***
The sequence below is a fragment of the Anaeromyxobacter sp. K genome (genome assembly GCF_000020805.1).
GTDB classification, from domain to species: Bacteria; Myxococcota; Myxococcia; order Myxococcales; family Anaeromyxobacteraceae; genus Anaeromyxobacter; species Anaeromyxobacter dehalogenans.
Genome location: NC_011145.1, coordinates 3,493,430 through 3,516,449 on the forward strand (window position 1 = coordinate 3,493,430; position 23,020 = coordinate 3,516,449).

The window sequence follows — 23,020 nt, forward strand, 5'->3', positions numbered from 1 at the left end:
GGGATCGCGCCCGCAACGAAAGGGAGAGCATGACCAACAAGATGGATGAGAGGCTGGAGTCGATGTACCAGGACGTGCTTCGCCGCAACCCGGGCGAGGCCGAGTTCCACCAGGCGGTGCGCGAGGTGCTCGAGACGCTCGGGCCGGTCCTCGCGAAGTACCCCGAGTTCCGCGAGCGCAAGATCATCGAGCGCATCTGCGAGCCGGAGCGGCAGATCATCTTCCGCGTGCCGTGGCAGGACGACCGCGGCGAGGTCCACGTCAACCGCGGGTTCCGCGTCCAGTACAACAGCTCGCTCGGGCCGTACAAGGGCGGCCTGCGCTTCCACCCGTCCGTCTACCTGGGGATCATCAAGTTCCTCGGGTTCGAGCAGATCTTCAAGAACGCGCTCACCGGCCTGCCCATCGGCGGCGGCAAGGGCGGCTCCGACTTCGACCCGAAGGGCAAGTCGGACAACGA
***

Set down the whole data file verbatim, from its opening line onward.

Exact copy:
The sequence below is a fragment of the Anaeromyxobacter sp. K genome (genome assembly GCF_000020805.1).
GTDB classification, from domain to species: Bacteria; Myxococcota; Myxococcia; order Myxococcales; family Anaeromyxobacteraceae; genus Anaeromyxobacter; species Anaeromyxobacter dehalogenans.
Genome location: NC_011145.1, coordinates 3,493,430 through 3,516,449 on the forward strand (window position 1 = coordinate 3,493,430; position 23,020 = coordinate 3,516,449).

The window sequence follows — 23,020 nt, forward strand, 5'->3', positions numbered from 1 at the left end:
GGGATCGCGCCCGCAACGAAAGGGAGAGCATGACCAACAAGATGGATGAGAGGCTGGAGTCGATGTACCAGGACGTGCTTCGCCGCAACCCGGGCGAGGCCGAGTTCCACCAGGCGGTGCGCGAGGTGCTCGAGACGCTCGGGCCGGTCCTCGCGAAGTACCCCGAGTTCCGCGAGCGCAAGATCATCGAGCGCATCTGCGAGCCGGAGCGGCAGATCATCTTCCGCGTGCCGTGGCAGGACGACCGCGGCGAGGTCCACGTCAACCGCGGGTTCCGCGTCCAGTACAACAGCTCGCTCGGGCCGTACAAGGGCGGCCTGCGCTTCCACCCGTCCGTCTACCTGGGGATCATCAAGTTCCTCGGGTTCGAGCAGATCTTCAAGAACGCGCTCACCGGCCTGCCCATCGGCGGCGGCAAGGGCGGCTCCGACTTCGACCCGAAGGGCAAGTCGGACAACGA